Seismic Response Analysis of Monte Po Hill (Catania)

This paper presents the results of a large number of seismic response analyses of the Monte Po hill (Catania, Italy). The interest for this site is because of the presence of several constructions, including a school, in the vicinity of the toe of the slope. In the past, these structures suffered damage related to the precarious stability conditions of the slope and the consequences of some excavation performed during the construction of some buildings in the area. Since all the damaged buildings are still in use, a study of the seismic stability condition of the slope is required. To develop a reliable soil model, available in situ and laboratory test results were analyzed. The seismic response analyses were performed using two records of the December 13, 1990 Santa Lucia Earthquake and artificial acceleration time-histories developed referring to a M-7.0 scenario earthquake. The results show significant differences in the hill response depending on the dynamic characteristics of the involved soils. In particular, considerable effects are related to the variation of the shear modulus and damping ratio with shear strain adopted in soil modeling. The obtained acceleration responses show the possible occurrence of permanent deformations of a potentially unstable soil mass; these phenomena can significantly affect the post-seismic serviceability conditions of some structures involved in the hill.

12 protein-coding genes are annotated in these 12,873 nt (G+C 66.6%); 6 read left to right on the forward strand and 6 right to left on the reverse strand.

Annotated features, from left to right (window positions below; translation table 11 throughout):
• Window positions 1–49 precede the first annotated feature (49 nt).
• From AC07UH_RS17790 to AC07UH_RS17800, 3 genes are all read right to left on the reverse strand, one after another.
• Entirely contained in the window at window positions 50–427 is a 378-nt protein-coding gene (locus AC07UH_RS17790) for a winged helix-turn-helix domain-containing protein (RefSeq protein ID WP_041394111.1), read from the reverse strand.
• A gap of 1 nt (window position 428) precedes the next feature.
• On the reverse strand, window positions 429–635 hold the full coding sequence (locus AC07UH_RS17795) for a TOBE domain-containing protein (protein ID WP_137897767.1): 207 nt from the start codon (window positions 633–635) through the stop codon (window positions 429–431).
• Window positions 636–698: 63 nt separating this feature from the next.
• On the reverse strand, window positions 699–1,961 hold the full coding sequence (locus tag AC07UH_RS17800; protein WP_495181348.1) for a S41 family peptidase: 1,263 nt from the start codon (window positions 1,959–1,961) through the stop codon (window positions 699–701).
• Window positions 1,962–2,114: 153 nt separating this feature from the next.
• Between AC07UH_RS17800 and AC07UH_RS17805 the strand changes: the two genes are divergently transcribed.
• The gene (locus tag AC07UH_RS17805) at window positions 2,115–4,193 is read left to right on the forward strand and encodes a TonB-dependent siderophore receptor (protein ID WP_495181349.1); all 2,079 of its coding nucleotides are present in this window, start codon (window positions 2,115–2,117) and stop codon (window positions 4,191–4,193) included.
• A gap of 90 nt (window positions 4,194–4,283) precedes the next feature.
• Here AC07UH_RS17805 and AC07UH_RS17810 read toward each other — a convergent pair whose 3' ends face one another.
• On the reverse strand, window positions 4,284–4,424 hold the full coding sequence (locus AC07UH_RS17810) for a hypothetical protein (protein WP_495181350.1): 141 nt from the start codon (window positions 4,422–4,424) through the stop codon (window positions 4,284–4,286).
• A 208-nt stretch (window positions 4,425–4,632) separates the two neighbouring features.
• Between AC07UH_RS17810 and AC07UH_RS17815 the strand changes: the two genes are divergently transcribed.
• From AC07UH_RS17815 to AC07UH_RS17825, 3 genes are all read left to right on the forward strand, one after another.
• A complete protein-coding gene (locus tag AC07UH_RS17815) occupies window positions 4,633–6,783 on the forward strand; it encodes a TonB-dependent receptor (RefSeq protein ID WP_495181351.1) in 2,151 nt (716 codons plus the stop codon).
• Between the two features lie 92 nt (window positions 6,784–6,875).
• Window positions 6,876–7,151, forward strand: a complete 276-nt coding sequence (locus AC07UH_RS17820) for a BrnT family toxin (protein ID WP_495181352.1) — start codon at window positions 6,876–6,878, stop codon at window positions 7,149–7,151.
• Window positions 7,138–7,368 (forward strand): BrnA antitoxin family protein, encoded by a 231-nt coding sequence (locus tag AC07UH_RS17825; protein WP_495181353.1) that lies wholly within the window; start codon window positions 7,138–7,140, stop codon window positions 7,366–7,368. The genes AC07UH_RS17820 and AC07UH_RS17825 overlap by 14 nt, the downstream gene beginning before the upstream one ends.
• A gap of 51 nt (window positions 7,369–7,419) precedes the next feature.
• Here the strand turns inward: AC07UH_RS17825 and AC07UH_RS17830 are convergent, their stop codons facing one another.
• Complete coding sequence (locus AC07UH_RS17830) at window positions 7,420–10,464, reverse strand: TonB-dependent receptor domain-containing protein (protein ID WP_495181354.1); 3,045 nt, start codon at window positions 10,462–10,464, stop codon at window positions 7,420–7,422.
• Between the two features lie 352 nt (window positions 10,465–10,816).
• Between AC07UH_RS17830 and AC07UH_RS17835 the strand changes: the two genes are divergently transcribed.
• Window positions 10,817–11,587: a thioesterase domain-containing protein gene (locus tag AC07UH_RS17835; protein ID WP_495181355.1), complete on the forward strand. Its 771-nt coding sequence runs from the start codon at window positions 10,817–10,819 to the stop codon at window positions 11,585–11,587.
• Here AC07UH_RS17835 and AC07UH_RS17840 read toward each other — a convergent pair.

• Availability:
  • Corporate Authors:

    WIT Press

    Computational Mechanics, 25 Bridge Street
    Billerica, MA  United States  01821
  • Authors:
    • Biondi, G
    • Maugeri, M
  • Publication Date: 2005

Language

  • English

Media Info

  • Media Type: Print
  • Features: Figures; References; Tables;
  • Pagination: pp 177-195
  • Monograph Title: Seismic Prevention of Damage: A Case Study in a Mediterranean City

Subject/Index Terms

Filing Info

  • Accession Number: 01010628
  • Record Type: Publication
  • ISBN: 1845640047
  • Files: TRIS
  • Created Date: Nov 21 2005 1:33PM